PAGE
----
While various modifications and changes might be proposed by those of skill in the art, it will be understood that I wish to include within the claims of any patent warranted hereon all such modifications and changes as reasonably come within my contribution to the art.
|Cited Patent||Filing date||Publication date||Applicant||Title|
|US2581788 *||Sep 17, 1946||Jan 8, 1952||Fred P Dunn||Parking lot way control|
|US2627920 *||Jun 29, 1950||Feb 10, 1953||Barlow Wallace Dudley||Parking system for vehicles|
|US2646215 *||Apr 15, 1949||Jul 21, 1953||Jr John R Stovall||Automatic toll collector device|
|US2672393 *||Oct 14, 1949||Mar 16, 1954||Benjamin Cooper||Treadle controlled toll checking system|
|US2735202 *||Nov 27, 1953||Feb 21, 1956||Automobile toll collector with barrier|
|US2741859 *||Jun 21, 1951||Apr 17, 1956||Richard H Hallsted||Coin operated flush mounted vehicle barrier|
|US2769165 *||Apr 23, 1954||Oct 30, 1956||Clyde S Bower||Automatic toll collection system|
|US2842876 *||Aug 2, 1955||Jul 15, 1958||Johnson Fare Box Company||Parking lot control system|
|US2874819 *||Feb 20, 1953||Feb 24, 1959||Automatic Parking Devices Inc||Parking area space vending apparatus|
|US2906505 *||Sep 27, 1954||Sep 29, 1959||Robert H Orr||Parking lot control system|
|US3046522 *||Aug 15, 1960||Jul 24, 1962||Gen Railway Signal Co||Gate control system for automobile parking areas|
|US3063179 *||Oct 16, 1959||Nov 13, 1962||Gen Railway Signal Co||Vehicle parking area gate control system|
|US3090941 *||Dec 12, 1957||May 21, 1963||Toll collecting device|
|US3109926 *||Jan 6, 1961||Nov 5, 1963||Gen Signal Corp||Toll estimation system|
|US3317892 *||Oct 21, 1963||May 2, 1967||Cashiering control systems for collecting fees for vehicles|
|US3484586 *||Mar 25, 1963||Dec 16, 1969||Herbert Ridgely Wilson||Automatic system for operating parking lots and the like|
|US3575586 *||Sep 7, 1967||Apr 20, 1971||Kroll Stanley A||Automatic audit system for parking garages|
|US3626637 *||Apr 3, 1967||Dec 14, 1971||Rudicel Charles E||Automatically operated traffic control barrier|
|US3641314 *||Apr 10, 1970||Feb 8, 1972||Abramson Aaron L||Time coded, coin control gate system|
|US3663936 *||Nov 5, 1969||May 16, 1972||Eprad Inc||Admission system for drive-in enterprises|
|US3681751 *||Oct 13, 1969||Aug 1, 1972||Barre Stuart David Le||Traffic control system and bidirectional sign therefor|
|US3686627 *||Sep 30, 1970||Aug 22, 1972||Rubenstein Louis D||Toll booth system|
|US3686794 *||Mar 19, 1970||Aug 29, 1972||Gabyanne Corp||Replaceable traffic barrier gate|
|US3691685 *||Apr 16, 1971||Sep 19, 1972||Danin Alex||Parking barrier hardware|
|US3705976 *||Nov 16, 1970||Dec 12, 1972||Michael M Platzman||Revenue control system for toll roads|
|US3766363 *||Sep 5, 1972||Oct 16, 1973||Drive In Theatre Mfg Co||Admission control system|
|US3775593 *||May 14, 1971||Nov 27, 1973||Cincinnati Time Recorder Co||Automatic fee determining system for parking garages|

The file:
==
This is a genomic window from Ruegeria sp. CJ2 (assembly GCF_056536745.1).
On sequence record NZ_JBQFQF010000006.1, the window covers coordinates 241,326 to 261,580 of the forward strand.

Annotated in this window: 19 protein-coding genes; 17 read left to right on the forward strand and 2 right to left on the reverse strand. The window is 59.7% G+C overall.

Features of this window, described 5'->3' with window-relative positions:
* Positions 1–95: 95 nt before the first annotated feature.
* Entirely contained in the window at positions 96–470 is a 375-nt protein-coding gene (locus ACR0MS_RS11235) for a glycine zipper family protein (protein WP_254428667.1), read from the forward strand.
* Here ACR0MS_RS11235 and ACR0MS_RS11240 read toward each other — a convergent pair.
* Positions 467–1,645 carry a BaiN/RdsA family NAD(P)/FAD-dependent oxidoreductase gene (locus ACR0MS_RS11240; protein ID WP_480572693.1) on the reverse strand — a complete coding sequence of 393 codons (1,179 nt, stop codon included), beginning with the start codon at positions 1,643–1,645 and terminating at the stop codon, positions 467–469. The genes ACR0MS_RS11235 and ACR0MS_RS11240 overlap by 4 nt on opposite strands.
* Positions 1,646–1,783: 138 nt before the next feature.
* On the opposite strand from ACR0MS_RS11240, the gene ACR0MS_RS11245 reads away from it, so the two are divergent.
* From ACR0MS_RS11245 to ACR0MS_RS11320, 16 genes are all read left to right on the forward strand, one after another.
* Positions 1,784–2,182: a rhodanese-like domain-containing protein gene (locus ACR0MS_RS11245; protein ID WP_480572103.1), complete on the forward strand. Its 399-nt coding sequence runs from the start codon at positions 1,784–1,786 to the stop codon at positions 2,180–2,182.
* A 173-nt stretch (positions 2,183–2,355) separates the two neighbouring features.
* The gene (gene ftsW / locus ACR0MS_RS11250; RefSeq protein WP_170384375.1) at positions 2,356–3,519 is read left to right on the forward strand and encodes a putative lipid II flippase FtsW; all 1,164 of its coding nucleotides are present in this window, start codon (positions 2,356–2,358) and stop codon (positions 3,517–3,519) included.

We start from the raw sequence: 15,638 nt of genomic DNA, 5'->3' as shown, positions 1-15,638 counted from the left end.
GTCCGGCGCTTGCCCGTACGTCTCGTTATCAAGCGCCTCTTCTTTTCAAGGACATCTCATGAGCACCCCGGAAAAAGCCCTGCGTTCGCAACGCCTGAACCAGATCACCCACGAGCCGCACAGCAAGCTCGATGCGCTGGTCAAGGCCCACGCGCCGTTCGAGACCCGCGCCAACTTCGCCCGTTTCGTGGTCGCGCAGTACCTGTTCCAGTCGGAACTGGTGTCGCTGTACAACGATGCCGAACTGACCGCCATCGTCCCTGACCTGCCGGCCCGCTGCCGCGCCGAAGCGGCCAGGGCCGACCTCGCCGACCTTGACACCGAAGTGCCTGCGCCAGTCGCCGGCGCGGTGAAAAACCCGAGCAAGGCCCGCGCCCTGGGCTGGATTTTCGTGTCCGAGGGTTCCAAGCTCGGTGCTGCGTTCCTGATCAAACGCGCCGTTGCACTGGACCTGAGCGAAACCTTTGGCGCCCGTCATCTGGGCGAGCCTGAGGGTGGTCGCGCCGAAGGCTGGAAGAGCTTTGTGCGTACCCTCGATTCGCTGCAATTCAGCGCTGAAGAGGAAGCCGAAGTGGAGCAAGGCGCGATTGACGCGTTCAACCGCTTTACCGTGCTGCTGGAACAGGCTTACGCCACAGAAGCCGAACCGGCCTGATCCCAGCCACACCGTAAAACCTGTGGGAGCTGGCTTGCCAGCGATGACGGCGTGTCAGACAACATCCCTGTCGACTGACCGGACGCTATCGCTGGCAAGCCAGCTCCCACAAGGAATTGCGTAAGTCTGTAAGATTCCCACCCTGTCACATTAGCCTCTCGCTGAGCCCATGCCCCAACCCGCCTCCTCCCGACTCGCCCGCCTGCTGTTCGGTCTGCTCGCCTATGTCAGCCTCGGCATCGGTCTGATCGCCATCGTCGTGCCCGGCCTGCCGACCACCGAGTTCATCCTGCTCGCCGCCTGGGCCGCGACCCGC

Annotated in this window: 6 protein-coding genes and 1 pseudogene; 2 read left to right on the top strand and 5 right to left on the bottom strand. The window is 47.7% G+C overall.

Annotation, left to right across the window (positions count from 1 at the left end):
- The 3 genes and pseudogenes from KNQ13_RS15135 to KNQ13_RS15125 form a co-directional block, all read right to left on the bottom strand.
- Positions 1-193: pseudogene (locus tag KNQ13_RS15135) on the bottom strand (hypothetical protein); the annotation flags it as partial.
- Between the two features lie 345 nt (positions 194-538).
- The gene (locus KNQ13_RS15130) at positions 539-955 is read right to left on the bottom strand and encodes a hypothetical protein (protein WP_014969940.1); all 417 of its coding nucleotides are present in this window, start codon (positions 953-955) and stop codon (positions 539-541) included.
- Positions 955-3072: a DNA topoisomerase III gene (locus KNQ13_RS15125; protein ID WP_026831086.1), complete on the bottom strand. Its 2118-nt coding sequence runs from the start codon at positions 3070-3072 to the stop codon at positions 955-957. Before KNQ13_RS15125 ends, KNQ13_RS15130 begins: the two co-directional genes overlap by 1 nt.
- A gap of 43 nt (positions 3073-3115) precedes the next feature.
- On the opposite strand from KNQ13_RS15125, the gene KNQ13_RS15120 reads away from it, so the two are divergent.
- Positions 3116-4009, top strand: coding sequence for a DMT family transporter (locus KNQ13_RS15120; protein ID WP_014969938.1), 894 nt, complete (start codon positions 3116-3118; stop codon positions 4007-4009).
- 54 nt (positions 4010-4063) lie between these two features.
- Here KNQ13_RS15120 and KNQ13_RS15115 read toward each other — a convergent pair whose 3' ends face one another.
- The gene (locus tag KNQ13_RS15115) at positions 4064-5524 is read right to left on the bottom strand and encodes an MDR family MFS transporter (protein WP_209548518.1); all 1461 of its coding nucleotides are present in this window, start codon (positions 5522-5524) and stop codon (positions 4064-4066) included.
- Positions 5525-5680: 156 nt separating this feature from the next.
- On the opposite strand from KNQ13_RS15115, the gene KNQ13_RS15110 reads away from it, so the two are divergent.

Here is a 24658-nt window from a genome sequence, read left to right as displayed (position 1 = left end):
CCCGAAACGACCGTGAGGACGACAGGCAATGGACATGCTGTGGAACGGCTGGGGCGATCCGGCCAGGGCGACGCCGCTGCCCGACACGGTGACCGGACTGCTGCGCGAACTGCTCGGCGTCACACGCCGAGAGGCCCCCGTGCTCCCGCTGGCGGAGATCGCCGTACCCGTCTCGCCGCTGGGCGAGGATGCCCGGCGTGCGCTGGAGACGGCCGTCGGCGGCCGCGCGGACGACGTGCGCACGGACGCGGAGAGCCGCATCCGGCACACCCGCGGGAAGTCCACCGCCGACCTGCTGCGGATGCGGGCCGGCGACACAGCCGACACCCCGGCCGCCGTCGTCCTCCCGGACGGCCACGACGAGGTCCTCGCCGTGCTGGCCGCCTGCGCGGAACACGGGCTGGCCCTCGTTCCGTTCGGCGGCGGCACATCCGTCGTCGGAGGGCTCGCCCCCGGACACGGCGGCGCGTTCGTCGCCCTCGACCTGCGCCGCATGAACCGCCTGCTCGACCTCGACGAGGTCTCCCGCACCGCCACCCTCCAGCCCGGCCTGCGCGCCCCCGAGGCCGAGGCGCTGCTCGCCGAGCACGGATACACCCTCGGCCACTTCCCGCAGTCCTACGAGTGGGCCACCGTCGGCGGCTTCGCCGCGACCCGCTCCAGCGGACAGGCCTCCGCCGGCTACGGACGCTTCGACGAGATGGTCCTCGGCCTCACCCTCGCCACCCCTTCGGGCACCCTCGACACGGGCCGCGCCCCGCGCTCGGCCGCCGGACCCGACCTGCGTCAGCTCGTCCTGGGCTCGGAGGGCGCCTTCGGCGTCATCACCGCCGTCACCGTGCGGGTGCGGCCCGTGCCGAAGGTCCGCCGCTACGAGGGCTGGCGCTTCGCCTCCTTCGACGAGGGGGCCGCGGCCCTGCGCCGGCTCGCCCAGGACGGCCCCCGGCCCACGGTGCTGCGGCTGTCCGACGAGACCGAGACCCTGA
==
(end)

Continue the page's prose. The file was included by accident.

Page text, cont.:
|US3815718 *||Nov 27, 1972||Jun 11, 1974||Cincinnati Time Recorder Co||Automatic fee determining and receipt totalizing system for parking facilities|
|US3855432 *||Feb 25, 1974||Dec 17, 1974||Ncr Co||Drawer position sensing latch operated switch assembly|
|US3876973 *||Mar 13, 1973||Apr 8, 1975||Griebel William C||Method and apparatus for deterring wrong way drivers|
|US3968596 *||Sep 19, 1974||Jul 13, 1976||Alex Danin||Vehicle barriers|
|US3993975 *||May 30, 1975||Nov 23, 1976||Long Jr Alvin W||Automatic parking lot gate|
|US4016679 *||May 19, 1975||Apr 12, 1977||Rusco Industries, Inc.||Traffic control apparatus|
|US4021644 *||Oct 16, 1975||May 3, 1977||Automatic Parking Devices, Inc.||Circuit for monitoring the sequence of events at a cashier checkout center|
|US4101745 *||Apr 11, 1977||Jul 18, 1978||Ncr Corporation||Drawer operated switch assembly|
|US4182539 *||Apr 10, 1978||Jan 8, 1980||Addmaster Corporation||Latching device|
|US4195442 *||May 1, 1978||Apr 1, 1980||Illinois Central Gulf Railroad||Admission and egress control structure|
|Citing Patent||Filing date||Publication date||Applicant||Title|
|US4595985 *||Aug 16, 1983||Jun 17, 1986||Omron Tateisi Electronics Co.||Electronic cash register|
|US6157314 *||Jul 9, 1998||Dec 5, 2000||Pepsipark U.S.A., Inc.||Parking facility access control|
|US6509826||Oct 5, 2000||Jan 21, 2003||Pepsipark U S A Inc.||Facility access control|
|US7006876 *||Apr 21, 2003||Feb 28, 2006||Kendro Laboratory Products Gmbh||Safety cabinet with simplified operability|
|US20030197450 *||Apr 21, 2003||Oct 23, 2003||Kendro Laboratory Products Gmbh||Safety cabinet with simplified operability|
|US20090119997 *||Nov 9, 2007||May 14, 2009||Rob Jason Evans||Fixture which provides access control|
|U.S. Classification||340/932.2, 200/61.61, 340/928, 49/30, 49/357, 49/70|
|Feb 10, 1986||FPAY||Fee payment|
Year of fee payment: 4
|Jun 26, 1990||REMI||Maintenance fee reminder mailed|
|Nov 25, 1990||LAPS||Lapse for failure to pay maintenance fees|
|Feb 5, 1991||FP||Expired due to failure to pay maintenance fee|
Effective date: 19901125